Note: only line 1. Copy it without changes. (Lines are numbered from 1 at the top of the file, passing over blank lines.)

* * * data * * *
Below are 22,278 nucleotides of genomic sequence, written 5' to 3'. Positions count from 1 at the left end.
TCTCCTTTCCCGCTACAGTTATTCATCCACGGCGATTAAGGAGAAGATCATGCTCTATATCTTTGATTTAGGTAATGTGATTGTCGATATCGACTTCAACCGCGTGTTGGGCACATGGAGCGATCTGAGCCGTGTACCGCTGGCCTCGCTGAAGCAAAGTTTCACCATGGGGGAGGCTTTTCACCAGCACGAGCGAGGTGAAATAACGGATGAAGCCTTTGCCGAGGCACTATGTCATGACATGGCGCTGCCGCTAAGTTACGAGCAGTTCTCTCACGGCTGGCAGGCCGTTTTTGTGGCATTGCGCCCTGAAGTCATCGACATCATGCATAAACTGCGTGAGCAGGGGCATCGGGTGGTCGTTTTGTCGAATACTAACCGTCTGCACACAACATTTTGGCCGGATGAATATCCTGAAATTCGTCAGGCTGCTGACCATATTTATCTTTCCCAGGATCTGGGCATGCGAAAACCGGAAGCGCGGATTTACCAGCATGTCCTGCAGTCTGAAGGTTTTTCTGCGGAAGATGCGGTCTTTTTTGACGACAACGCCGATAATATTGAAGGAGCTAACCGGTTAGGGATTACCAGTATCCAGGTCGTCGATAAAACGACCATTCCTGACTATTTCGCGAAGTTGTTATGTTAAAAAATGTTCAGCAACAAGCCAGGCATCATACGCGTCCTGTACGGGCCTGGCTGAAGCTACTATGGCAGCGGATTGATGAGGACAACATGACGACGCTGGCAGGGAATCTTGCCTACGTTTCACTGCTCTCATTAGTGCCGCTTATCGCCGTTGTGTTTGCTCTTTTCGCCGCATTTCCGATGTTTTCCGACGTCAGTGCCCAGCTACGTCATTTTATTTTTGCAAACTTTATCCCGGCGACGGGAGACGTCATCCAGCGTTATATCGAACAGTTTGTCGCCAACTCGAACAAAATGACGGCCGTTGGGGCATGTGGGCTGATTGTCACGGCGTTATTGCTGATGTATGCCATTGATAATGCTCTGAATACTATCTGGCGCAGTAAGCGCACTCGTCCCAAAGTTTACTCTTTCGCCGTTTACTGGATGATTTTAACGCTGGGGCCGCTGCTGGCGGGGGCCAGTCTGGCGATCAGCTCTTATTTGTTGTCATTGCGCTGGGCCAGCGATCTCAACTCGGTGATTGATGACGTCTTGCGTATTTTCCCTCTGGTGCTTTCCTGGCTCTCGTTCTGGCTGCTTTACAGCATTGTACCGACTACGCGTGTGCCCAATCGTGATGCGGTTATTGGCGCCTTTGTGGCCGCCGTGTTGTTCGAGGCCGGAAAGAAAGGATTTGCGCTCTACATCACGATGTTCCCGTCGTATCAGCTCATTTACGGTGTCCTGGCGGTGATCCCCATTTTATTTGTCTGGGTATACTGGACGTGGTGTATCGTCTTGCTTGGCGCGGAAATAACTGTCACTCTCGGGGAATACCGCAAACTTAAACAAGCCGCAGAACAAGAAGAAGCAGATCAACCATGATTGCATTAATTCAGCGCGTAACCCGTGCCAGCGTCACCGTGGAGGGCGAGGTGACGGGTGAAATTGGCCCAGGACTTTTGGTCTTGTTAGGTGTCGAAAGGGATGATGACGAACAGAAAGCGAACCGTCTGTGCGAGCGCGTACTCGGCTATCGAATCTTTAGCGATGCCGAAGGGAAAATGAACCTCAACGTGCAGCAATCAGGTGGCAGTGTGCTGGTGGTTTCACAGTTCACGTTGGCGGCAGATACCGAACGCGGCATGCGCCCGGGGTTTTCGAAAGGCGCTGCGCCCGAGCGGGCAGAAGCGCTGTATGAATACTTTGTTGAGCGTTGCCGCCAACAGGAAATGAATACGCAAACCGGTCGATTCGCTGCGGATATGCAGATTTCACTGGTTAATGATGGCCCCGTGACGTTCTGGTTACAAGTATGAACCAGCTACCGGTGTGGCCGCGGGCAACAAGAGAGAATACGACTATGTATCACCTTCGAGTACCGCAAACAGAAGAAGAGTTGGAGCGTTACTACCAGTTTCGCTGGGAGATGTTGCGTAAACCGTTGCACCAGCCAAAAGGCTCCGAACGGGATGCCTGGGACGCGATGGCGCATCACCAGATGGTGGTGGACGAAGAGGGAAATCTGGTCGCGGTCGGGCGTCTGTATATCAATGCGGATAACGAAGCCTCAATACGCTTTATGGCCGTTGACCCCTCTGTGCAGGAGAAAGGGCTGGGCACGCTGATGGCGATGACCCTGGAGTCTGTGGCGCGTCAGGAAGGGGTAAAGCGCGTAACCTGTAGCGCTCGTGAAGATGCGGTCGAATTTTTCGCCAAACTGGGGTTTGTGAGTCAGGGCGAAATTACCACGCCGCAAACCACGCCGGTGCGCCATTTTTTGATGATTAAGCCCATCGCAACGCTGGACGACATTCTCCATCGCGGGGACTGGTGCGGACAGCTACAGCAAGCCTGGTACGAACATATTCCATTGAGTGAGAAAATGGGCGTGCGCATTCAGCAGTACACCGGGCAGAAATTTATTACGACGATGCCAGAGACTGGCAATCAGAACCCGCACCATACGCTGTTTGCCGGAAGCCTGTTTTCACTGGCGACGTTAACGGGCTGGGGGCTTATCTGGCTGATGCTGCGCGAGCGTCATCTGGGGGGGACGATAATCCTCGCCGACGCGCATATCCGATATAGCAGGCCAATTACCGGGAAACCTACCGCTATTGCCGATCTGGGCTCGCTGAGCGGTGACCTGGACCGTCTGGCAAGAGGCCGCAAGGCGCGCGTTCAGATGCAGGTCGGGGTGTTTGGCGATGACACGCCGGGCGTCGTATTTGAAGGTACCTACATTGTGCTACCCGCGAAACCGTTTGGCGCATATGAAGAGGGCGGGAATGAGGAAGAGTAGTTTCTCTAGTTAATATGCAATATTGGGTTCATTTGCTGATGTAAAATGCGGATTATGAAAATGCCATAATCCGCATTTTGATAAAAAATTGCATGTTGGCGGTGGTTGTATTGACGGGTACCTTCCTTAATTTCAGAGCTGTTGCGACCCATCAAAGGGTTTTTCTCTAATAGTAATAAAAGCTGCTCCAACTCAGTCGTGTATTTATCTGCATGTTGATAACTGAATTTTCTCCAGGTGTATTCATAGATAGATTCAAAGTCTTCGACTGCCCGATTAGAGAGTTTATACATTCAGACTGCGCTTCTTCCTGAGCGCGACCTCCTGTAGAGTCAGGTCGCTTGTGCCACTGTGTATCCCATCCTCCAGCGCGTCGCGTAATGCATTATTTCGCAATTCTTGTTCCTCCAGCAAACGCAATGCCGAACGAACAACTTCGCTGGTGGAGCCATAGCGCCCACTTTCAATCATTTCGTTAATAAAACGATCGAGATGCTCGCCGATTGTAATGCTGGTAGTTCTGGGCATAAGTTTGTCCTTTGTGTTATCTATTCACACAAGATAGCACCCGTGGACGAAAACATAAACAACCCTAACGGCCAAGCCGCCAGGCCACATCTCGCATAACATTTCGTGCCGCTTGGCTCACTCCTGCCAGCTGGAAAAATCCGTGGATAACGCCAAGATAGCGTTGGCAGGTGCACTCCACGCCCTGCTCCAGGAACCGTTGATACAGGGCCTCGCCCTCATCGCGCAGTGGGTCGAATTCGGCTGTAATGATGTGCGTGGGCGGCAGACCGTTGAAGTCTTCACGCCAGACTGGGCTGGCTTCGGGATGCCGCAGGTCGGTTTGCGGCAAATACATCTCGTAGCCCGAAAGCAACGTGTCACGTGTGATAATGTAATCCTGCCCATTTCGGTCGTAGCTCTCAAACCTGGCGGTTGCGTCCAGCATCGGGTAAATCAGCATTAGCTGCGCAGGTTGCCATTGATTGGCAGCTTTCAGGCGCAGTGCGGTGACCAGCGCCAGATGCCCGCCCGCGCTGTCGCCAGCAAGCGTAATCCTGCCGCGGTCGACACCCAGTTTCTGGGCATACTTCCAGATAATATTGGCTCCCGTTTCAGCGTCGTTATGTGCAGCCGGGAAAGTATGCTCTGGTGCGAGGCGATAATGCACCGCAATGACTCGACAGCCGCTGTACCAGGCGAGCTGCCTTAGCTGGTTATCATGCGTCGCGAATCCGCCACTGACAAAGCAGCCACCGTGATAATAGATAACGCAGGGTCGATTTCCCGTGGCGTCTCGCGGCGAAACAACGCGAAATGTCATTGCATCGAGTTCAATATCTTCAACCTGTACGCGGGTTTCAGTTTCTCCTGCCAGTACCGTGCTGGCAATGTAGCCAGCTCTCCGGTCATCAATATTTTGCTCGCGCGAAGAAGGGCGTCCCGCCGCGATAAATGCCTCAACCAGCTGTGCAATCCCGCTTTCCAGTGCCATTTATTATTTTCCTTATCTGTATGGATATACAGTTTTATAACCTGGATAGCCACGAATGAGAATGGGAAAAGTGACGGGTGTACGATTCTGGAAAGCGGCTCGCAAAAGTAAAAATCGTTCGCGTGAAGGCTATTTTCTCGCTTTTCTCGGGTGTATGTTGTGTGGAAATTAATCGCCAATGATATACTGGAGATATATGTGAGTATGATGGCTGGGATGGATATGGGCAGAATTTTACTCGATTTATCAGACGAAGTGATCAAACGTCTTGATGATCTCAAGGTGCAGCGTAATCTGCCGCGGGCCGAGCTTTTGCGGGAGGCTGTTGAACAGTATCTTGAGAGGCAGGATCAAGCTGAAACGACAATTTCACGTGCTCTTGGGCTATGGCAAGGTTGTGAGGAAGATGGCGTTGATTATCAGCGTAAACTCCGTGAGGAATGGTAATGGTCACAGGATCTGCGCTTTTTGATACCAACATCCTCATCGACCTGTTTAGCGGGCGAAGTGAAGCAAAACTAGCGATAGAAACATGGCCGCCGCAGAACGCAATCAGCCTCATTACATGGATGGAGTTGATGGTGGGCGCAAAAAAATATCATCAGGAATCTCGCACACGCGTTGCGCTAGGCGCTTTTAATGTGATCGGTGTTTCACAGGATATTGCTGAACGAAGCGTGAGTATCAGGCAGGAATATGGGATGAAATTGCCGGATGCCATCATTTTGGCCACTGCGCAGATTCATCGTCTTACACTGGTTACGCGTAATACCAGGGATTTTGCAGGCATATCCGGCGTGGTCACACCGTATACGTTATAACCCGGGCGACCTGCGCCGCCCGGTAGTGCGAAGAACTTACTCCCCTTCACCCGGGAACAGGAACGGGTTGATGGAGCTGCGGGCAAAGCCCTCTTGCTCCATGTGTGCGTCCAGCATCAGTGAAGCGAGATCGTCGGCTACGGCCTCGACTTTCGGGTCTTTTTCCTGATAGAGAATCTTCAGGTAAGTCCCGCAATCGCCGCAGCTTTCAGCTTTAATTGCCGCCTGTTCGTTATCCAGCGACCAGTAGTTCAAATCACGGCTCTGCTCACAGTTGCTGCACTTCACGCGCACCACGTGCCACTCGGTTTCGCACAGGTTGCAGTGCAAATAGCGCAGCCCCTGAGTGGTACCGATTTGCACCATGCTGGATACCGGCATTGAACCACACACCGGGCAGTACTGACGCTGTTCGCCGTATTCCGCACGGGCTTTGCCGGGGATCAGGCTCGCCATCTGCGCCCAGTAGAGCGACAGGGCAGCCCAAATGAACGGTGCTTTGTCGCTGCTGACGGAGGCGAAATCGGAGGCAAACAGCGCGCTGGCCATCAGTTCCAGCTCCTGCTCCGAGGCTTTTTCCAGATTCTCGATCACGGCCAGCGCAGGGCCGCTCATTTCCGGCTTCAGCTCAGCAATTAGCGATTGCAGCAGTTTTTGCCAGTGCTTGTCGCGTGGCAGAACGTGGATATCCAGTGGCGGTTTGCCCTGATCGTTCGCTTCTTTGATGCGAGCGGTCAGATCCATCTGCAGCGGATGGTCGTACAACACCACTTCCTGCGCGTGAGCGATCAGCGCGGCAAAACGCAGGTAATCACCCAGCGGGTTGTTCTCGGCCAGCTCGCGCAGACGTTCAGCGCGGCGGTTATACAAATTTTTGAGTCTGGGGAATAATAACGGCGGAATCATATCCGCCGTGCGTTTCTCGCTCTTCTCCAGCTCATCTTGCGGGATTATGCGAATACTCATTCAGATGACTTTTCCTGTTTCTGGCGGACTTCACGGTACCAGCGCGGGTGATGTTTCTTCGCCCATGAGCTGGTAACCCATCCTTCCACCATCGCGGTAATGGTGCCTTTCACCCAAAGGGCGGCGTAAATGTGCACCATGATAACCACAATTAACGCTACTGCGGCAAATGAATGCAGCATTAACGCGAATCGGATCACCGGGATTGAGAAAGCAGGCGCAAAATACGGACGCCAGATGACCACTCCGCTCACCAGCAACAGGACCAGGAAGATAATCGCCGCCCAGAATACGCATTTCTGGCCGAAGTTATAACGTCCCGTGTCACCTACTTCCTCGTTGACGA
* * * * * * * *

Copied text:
Below are 22,278 nucleotides of genomic sequence, written 5' to 3'. Positions count from 1 at the left end.